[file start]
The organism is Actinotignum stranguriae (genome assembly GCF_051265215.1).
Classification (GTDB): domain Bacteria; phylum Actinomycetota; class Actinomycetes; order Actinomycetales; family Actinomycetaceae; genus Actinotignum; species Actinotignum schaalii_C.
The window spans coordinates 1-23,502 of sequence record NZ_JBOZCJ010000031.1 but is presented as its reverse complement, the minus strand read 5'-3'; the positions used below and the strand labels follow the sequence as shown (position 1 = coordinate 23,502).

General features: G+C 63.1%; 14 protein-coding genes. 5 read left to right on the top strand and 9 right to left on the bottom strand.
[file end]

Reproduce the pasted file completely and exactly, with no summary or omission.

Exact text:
The organism is Actinotignum stranguriae (genome assembly GCF_051265215.1).
Classification (GTDB): domain Bacteria; phylum Actinomycetota; class Actinomycetes; order Actinomycetales; family Actinomycetaceae; genus Actinotignum; species Actinotignum schaalii_C.
The window spans coordinates 1-23,502 of sequence record NZ_JBOZCJ010000031.1 but is presented as its reverse complement, the minus strand read 5'-3'; the positions used below and the strand labels follow the sequence as shown (position 1 = coordinate 23,502).

General features: G+C 63.1%; 14 protein-coding genes. 5 read left to right on the top strand and 9 right to left on the bottom strand.